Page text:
Lois Brong Miller has repeated as an encore member. Encore members Pat and Howard Hudson and Nina Houghton both gave $250.


    New Life members are Barba-del Campbell (who unfortunately died before seeing her name listed here), retired staffer June McCracken and former public Librarian Mary Welch.


    Repeat Life members are Dr. Karen and Antonio Angello, Terri and Jim Bartholomew, Florence and Kenneth Benson, Susan and Larry Berman, former staffer Grace Bischoff, former staffer Connie and Dick Cowen, Mary and Richard Crusius, Nancy and James Dooley Jr.


  Also, Maureen and John Fernbacher, Kathleen and Bob Freed, Pat and David Hoffman, Nancy and Robert Jaeger, Susan and David Jones, author Sallie and David Keehn.


  Also, Isabel Kelemonick, Jan and Wilbur Kratz, Hiram Munger, former staffer LoisAnn Oakes, Phyllis and Judge Henry Perkin, former staffer Marion and Ted Schlack, Debbie and Mort Zelickson


   Edward S. Sebring has made a Life gift in memory of the Snelling brothers – William, Robert and Richard. This is the second Life gift Sebring has made for a member of the Snelling family.


  Note: If your address label has the word “Encore,” that means cumulatively you have given the Friends at least $1,000 since we kept records.





    With the retirement of Library Director Kathryn Stephanoff, there will probably be a flurry of Kathryn Stories – personal experiences that Library users, staffers and board members had with the director over her years.


   May I share one of mine?


   In the 1970s, when we lived in Southern Lehigh, my wife, Connie, was one of the founders and board members of the fledgling Southern Lehigh Public Library and I ran the fund drive for its first permanent building.


   We had a phenomenal response from the public. Soon construction was started – a Library built entirely with public gifts.


  That’s a long lead-in to a Kathryn Story.


  At about that time, Allentown Library Board was trying to raise money from the public for its new building at 12th and Hamilton.


  Henry Moggio, the board president and a dynamo for the fund drive, died unexpectedly. And with his death, the Library’s fund drive floundered.


  Viewing Southern Lehigh’s success, Kathryn asked me to take a look at the Allentown drive and make suggestions to the board.


  My subsequent report:


  1 – Though the campaign was months and months old, not everyone sitting around the board table had contributed to the drive.  Every board member should have given before asking for donations from others.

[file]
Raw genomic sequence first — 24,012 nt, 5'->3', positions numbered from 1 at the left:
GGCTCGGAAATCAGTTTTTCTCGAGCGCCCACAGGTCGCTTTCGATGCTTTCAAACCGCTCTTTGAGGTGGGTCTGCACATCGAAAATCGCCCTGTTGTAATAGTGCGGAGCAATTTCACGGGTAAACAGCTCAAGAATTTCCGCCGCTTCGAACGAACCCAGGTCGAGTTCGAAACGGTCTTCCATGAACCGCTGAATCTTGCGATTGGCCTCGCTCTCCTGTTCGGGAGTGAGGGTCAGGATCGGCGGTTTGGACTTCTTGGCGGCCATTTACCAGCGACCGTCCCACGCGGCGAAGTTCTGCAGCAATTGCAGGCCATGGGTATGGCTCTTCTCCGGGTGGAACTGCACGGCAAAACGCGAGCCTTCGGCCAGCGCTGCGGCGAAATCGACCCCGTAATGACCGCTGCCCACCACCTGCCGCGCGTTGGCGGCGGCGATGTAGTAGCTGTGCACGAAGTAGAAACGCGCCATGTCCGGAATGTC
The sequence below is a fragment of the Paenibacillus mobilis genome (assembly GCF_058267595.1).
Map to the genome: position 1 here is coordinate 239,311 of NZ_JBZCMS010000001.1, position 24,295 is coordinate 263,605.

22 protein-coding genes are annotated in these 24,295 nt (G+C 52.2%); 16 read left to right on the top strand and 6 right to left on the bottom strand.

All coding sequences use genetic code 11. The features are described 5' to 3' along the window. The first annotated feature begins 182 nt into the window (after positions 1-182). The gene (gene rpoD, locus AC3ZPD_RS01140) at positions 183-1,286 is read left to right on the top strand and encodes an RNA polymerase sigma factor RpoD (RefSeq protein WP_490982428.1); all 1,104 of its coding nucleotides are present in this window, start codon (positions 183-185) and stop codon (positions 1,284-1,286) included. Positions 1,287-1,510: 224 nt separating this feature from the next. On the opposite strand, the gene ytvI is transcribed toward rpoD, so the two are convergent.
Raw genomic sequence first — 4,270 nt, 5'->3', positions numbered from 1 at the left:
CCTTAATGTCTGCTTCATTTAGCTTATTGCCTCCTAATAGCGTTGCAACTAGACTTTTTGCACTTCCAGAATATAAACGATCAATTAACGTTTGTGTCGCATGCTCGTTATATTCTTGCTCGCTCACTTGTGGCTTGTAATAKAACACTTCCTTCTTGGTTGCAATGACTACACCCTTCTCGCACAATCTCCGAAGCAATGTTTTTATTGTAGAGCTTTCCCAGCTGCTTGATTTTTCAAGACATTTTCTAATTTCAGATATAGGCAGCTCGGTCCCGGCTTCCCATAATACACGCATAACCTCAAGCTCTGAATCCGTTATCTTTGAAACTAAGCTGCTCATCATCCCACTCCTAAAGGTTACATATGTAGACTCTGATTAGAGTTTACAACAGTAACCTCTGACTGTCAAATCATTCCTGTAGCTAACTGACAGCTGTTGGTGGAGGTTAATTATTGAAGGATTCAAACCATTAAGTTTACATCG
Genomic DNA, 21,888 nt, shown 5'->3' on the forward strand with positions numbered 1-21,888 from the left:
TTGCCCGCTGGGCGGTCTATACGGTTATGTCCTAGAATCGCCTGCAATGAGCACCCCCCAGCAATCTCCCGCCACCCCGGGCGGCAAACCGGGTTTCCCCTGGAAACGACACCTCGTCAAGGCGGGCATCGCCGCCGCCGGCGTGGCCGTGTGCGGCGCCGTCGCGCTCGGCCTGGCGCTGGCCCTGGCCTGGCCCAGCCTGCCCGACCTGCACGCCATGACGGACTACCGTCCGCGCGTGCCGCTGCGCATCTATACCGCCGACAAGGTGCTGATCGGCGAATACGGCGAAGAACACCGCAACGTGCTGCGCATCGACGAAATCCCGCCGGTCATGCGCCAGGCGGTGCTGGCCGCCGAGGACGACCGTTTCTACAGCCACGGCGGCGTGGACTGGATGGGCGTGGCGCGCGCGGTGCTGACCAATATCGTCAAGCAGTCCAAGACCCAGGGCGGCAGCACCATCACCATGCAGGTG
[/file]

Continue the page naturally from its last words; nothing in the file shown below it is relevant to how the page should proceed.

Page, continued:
2 – Get Gordon Fister to run the drive. He recently retired as promotions director at The Morning Call. He handled the tedious details of the Lehigh Valley Spelling Bee, Lehigh Valley Science Fair and the local Soap Box Derby for years. And he thought the world of Kathryn.


3 – “Don Miller won’t let you fail.” Don was the publisher of The Call, a giant promoter of the community and the one credited with picking the 12th and Hamilton spot for the new Library. He, too, thought the world of Kathryn.


  Well, the rest of the Library board quickly swung in with contributions.


  Fister agreed to come out of retirement to run the fund drive – for free. His lifetime in the community gave him knowledge of some substantial givers not yet contacted.


  On the wrap up day of the drive, Don pulled from his pocket pledges for six figures more in gifts.


   Just recently, under threat of extortion from my wife, I cleaned up the massive accumulations of paper on my desk and the surrounding area.


  Here, among the landfill was a July 28, 1977, thank you letter from Kathryn. She wrote:


  The Library Board has asked me to express their appreciation for your analysis of their fund-raising efforts and for your constructive suggestions as to increasing effectiveness.


  They found your observations to be sound, penetrating (not to say painful!) and helpful and they very much appreciated the carefully considered effort behind your words.


  It is my understanding you do not have the time to devote to directing any part of the campaign, but that you are willing to help with suggestions and behind-the-scenes work as the occasion arises.


  A board meeting to discuss the problems you identified is scheduled for Friday. I’ll let you know what is decided.


I must tell you how much I appreciated your advice – very much! 





  Richard Cowen, president and Newsletter editor

  Janice Williams, vice president

  Rev.  Theodore Schlack, secretary  

  David Beazley, treasurer





  Donald Bernhard, board president.

  David Bausch, vice president.

  Trevor Jackson, Allentown School District business                    manager.

   Jeff Glazier, representing the Allentown School   Board.

  Randy Soriano, Salisbury Township manager.

  Eric Butz.

  Norma Cusick.

  Holly Eddinger.

  Carol Watters







  Library Board President Donald Bernhard asked to meet with the Friends officers to hear our suggestions on the selection of a new Library Director.


   It was a particularly constructive session and Bernhard seemed receptive to our ideas. Those included:


n      All personnel policies should be in writing.


n      Treatment of employees should be uniform.


n      Also hire a business manager to run the business side of the operation.


n      Have at least one staffer highly skilled in computer technology.


n      The Library Board and its Search Committee should reflect the racial and ethnic diversity of the Library’s patrons.


n      Have a director interested in preserving the Library’s history.


    Bernhard reported the Library has received 15 responses to its ads for a new director.  


   Next step would be interviews by phone. Those conversations would determine who will be invited for an interview before the entire Search Committee.


   Earlier, Bernhard said that Interim Director Renee Haines has the qualifications to be a candidate.